“Marital property” that is subject to be divided between two spouses in a divorce pursuant to the Illinois Marriage and Dissolution of Marriage Act has a broad definition, and in addition to all of the property and assets two parties own, that definition includes debts and other obligations. The parties’ marital debts and obligations will have to be equitably apportioned, which does not necessarily mean a 50/50 split, upon the dissolution of marriage, regardless of whether the debt is jointly titled or individually titled.

If the debt or obligation was incurred prior to the marriage, it is likely that debt will be allocated to the party responsible for incurring the debt. Typically, student loans also stay with the spouse whose education was funded with the loans.

When deciding how to apportion debts that were incurred during the marriage, courts typically assess the overall financial distribution of the marital estate; whichever party has the greater ability to pay; whether the debt is associated to a piece of property (usually, debts incurred to purchase property are assigned to the spouse who is awarded the specific piece of property, i.e. the loan on a vehicle); whether both parties had knowledge and approved of the undertaking of the debt; and any other relevant factors.

The debt incurred while a divorce is pending is presumed to be marital as well. However, one spouse cannot just go rack up thousands of dollars of debt and expect a court to order the other spouse to contribute to the debt if the debt is outside the scope of general living expenses that are expected to be incurred. In any event, parties should regularly check their credit reports to monitor whether lines of credit are being opened in their names. The three credit bureaus, Experian, TransUnion, and Equifax provide one free report each year; the reports can be requested and generated online at https://www.annualcreditreport.com/requestReport/landingPage.action. Additional information regarding monitoring one’s credit can be found on the USA.gov website, https://www.usa.gov/credit-reports.

Not only will monitoring credit reports protect one’s financial stability and alert a party of any fraudulent activity, but it will also keep parties aware of whether or not his/her spouse is running up debt prior to and during the divorce process. Adequate knowledge of the marital debts and obligations is necessary in order for parties to knowingly enter into settlement agreements. Although there are terms and provisions that can be included in agreements to combat the hidden or concealed debt that pops up five years after a divorce, the negative effects it can have on a person’s credit during the process of trying to ensure that the appropriate person is held responsible are sometimes irreparable.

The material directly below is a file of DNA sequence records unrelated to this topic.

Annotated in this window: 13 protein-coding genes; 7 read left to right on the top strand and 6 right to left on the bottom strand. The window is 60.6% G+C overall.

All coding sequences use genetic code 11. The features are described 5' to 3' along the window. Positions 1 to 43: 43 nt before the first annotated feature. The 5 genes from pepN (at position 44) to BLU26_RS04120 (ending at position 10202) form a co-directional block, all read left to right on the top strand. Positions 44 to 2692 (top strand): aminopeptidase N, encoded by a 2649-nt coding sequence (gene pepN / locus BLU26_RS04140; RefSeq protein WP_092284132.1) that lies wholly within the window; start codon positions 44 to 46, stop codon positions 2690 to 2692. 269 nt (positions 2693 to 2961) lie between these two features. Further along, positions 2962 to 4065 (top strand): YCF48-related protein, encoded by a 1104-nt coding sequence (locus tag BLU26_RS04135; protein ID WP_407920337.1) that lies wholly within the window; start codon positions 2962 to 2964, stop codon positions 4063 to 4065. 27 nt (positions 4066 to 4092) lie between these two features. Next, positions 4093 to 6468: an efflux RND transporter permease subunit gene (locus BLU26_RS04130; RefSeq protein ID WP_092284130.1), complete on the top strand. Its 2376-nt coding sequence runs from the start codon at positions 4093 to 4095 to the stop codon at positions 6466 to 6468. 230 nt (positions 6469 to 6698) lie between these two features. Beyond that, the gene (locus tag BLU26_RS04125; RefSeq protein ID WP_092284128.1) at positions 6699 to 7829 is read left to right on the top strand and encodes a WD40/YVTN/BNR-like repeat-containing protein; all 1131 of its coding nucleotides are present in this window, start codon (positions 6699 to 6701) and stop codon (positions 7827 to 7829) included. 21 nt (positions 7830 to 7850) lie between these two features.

Another issue that might not be the first thing a person thinks about when getting a divorce is the rewards and perks associated with the marital credit cards, including frequent flier miles. Parties should be aware that these benefits are considered assets that are also subject to distribution upon divorce. However, since these rewards are not likely to be transferrable by the credit card companies, values should be assigned to the rewards and the remaining property distribution offset by other assets or property. Although this may seem like a minor issue to be disregarded, significant rewards can be accumulated over the course of a marriage, and the value should be considered in the overall allocation of marital assets and debts.

The impact of credit card debt and the perks associated with credit cards could be substantial depending on the facts. Parties need to have an understanding of their complete financial situation prior to and throughout the divorce process.

by Brandy Wisher